For those of you quick jumping to conclusions without reading the whole post, no, this isn’t the Zune Phone. It might however lead to features for the Zune revision 2.0. I’m sure the Zune guys thank you for thinking about them.
A bunch of new patent applications by Microsoft were published today like they do at the start of every week, and one of those was an application for “color and context-adaptable hardware button“. Now the title would suggest it isn’t exactly rocket-science stuff, but nevertheless still interesting – one might say a simple yet practical idea. So I decided to check it out anyway. It was originally filed in 2005, so not exactly hot out of the oven, presumably stale or even moldy. Lo and behold, pictures (or what some may call poor photocopy scans) appeared of an unidentifiable yet intriguing portable media device. To say the least, much more interesting than the buttons.
So first let’s get the color and context-adaptable buttons out of the way. The idea is extremely simple. The D-Pad as most gamers are aware of is a directional pad with at least four possible inputs, up to five in some cases – left, right, top, bottom, and maybe center. This however was not always so intuitive as they merely indicate direction.
What this patent suggests is that if you place a electronic ink display (214) on top of the D-Pad (218), together with a cover (212) and lights (216), you can create an input mechanism with changeable icons, animation and text on each of the four/five buttons.
Think of it as a D-Pad like the keys on an Optimus Maximus keyboard. Right, so fancy buttons. Moving on. If the patent office wasn’t so outdated with their 2-bit photocopying and archiving technologies, we might have had some really high-quality color models here. Unfortunately, they’re still using 60’s technology so you’re going to have to live with these barely-visible images.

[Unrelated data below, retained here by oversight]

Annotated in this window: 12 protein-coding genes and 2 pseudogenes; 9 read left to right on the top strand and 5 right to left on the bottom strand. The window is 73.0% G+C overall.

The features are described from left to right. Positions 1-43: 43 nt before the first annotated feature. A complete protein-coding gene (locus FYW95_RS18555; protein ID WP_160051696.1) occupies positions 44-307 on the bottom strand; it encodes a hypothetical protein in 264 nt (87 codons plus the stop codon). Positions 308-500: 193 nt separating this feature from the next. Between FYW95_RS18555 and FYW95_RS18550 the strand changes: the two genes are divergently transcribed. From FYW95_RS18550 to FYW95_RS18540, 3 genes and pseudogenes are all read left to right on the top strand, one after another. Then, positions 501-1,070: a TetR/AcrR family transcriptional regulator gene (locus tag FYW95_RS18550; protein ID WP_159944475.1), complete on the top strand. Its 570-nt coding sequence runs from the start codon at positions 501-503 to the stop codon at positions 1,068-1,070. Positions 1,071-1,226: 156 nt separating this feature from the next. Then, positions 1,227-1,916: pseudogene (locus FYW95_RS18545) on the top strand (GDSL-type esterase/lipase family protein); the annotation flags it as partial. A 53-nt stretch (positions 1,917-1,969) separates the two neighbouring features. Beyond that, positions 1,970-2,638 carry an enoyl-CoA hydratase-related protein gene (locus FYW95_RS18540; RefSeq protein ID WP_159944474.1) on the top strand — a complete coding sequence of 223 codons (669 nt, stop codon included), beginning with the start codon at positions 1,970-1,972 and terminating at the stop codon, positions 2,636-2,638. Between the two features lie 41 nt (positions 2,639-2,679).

It’s only two black-and-white images that looks like its been photocopied at least 20 times, but it still shows a lot of interesting features. For example, the visible menu interface is much like if not identical to the interface you would find on Windows Media Center. Each ‘category’ is sorted vertically, with the active category showing the various functions on buttons laid out horizontally across the middle of the screen. From only what’s visible, there are “Audio books, movies, music, photos and TV” available under “entertainment”. The other category includes “communication” – phone and/or instant messaging perhaps, “create” – ambiguous but perhaps recording and mixing content, “play” – maybe games? It’s not entirely clear from just the categories but it shows a lot of promise.
Underneath is probably the most unexpected feature, a Windows icon. Could that suggest such a device would be powered-by a fully functioning variant of Windows – may that be Embedded or Mobile? If so, then it would open a whole universe of applications and third-party extensions. Then there are icons for music, messenger, contacts, and some blocks. Battery, wireless and time indicators are also visible.
The next picture shows a messenger window popping out from underneath, with a conversation actively in progress. A “Go to messenger” link is also provided confirming the existence of Messenger on the device. Note, the D-Pad buttons changed, as the patent is originally designed to demonstrate, to the various options relevant to messenger-context actions like “respond” or “ignore”. Neat stuff.
It’s easy to lose yourself with the idea that this device is actually real, because it most likely isn’t. Remember, this patent application was not designed to describe the device as much as it uses the device to illustrate a scenario where context-sensitive buttons might be useful. The device may or may not be just a render or mockup. But something to take away from all this is that Microsoft or at least one lonely person at Microsoft is thinking about a device which can do all of the above, and has considered it seriously enough to make a mockup. Such a person being either Jonathan D. Friedman or Christian J. Colando – the inventors of this patent, should talk to the Zune team immediately.
P.S. My heart goes out to the friends and family of the good Samaritan who was helping a gun-shot victim in Melbourne today only to be shot and killed himself.